After Sochi Olympics the place became a ghost town

Posted at 6:06 PM, Oct 13, 2014
and last updated 2014-10-13 18:06:13-04

Although Russia held its first Formula-One Grand Prix in Sochi on Sunday, the city that hosted the winter Olympics earlier this year is struggling.

Many businesses that sprang up before the most expensive games in history have now failed.

With the athletes long gone, Sochi has turned from the home of gold medal winning glories, to a ghost town.

Many of the hotels at Gorky Gorod in the mountains weren’t ready in time for the games – and still haven’t opened. That’s over 1,000 hotel rooms lying waiting for one of the shortest ski seasons in Europe.

And while those businesses have not even gotten off the ground, there are many that have already gone bust.

“After the Olympic games there were no people at all,” said Kalina Konyov, former restaurant owner. “So we decided to close.”

Kalina Konyov turned his cafe into a restaurant in Krasnaya Polyana, hoping to cash in on the Olympic spirit.

But just a month after the flame went out – the money ran out. He closed his doors in April.

“I think that many of them feel cheated,” Konyov said when asked about how others feel about the Sochi situation.

“Yes there are many people in this situation,” he added.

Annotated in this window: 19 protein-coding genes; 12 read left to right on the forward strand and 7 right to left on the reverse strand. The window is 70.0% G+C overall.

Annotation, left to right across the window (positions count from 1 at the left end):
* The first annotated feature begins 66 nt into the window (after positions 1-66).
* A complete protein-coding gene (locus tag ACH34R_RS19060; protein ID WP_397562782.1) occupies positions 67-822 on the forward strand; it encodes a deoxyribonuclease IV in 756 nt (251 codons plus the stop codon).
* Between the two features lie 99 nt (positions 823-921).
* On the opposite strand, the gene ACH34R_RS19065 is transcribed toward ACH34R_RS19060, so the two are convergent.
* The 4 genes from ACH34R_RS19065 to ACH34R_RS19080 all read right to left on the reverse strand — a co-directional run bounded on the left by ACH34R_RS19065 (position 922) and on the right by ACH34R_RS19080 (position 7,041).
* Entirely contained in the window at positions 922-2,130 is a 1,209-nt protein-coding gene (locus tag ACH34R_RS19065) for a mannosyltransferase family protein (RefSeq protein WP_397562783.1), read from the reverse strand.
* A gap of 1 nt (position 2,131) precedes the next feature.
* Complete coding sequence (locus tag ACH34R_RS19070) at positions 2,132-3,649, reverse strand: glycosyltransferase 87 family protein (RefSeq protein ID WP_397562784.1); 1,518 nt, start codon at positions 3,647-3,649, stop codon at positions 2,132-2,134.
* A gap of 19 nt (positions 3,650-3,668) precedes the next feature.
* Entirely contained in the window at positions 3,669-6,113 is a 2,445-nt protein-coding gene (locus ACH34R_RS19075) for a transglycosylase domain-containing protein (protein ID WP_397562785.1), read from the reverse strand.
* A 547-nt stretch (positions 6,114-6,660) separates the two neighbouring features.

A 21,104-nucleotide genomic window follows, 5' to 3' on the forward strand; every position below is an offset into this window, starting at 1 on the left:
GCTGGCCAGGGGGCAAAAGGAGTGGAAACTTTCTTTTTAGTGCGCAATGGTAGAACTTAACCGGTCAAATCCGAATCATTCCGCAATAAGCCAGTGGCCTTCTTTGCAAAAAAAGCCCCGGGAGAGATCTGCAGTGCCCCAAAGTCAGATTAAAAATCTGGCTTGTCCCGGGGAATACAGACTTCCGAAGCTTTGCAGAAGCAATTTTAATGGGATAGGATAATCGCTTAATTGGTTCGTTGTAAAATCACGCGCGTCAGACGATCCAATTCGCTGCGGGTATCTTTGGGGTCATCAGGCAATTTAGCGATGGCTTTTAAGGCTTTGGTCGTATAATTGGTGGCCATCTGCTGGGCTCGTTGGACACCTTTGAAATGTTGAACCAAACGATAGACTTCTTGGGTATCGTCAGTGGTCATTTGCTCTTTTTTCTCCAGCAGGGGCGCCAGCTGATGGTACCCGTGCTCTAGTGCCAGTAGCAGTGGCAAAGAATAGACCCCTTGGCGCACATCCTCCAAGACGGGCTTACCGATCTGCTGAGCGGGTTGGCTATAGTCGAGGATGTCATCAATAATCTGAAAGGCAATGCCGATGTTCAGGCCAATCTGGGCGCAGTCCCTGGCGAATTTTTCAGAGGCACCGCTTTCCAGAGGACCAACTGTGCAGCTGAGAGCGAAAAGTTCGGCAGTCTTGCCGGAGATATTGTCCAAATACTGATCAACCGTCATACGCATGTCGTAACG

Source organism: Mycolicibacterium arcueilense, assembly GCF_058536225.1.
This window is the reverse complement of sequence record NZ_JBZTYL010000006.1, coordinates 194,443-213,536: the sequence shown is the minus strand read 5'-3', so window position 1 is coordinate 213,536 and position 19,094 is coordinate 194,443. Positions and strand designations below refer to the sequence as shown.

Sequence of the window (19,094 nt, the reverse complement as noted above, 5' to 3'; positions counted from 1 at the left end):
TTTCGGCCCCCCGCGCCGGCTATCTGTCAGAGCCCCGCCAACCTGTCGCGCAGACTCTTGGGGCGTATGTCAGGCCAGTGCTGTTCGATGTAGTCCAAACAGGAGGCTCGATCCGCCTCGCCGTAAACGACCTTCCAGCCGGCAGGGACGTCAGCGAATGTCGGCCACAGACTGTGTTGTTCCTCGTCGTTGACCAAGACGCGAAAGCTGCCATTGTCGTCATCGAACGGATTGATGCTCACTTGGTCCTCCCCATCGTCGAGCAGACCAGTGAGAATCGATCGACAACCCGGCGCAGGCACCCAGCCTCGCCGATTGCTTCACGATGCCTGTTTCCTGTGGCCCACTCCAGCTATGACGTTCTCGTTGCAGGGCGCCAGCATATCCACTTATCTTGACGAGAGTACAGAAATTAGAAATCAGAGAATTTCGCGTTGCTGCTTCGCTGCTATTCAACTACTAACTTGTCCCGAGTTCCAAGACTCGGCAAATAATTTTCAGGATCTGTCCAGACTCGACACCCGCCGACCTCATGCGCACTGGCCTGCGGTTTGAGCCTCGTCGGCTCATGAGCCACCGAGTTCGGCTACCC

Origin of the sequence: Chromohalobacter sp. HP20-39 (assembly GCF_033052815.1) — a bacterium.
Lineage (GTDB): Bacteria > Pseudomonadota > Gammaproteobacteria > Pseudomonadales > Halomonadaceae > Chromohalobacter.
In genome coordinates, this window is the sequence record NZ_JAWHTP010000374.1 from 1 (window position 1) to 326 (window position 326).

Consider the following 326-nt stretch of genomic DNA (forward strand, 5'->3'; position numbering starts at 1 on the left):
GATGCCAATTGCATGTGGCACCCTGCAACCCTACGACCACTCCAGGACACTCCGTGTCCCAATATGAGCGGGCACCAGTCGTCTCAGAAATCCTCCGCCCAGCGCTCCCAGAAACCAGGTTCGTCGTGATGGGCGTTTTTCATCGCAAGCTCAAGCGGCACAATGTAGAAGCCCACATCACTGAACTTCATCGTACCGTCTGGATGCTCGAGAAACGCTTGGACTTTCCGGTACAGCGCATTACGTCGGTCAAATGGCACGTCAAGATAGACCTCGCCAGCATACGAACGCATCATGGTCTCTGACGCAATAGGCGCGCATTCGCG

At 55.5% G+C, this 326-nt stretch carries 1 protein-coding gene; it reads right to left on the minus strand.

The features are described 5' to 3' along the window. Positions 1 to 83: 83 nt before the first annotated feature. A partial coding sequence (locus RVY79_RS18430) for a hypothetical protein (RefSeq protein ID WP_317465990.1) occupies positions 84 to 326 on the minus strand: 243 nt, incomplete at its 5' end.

It’s a sad tale for the town at one end of the world’s most expensive railroad. The once hourly trains from the mountains now run just a handful a day.

But at the other end, about 31 miles away on the coast, one chain with five hotels in Sochi has taken advantage.

“The number of visitors have really over our expectations, so we’re very happy with the season,” said Brian Gleeson, Manager, Radisson Paradise. “There’s been fantastic interest from domestic Russia post games.”

On the coast it’s difficult to find people who will speak critically of the Olympics. Instead of the pre-games stories of human rights abuses, overspending, corruption and unsettled locals there’s an overwhelming sense of national pride.

“The people who were unhappy with the Olympics, I don’t think those people were very smart because it’s an honor for any city for any country to have the Olympic games, it’s a real honor,” said Sergey Eksuzyan, restaurant owner.

There’s plenty of reason for those on the coast to be positive.But the question now is whether the mountain region can emulate the success.

The Olympics sold itself as a game of contrast. The challenge is to ensure its legacy won’t follow suit.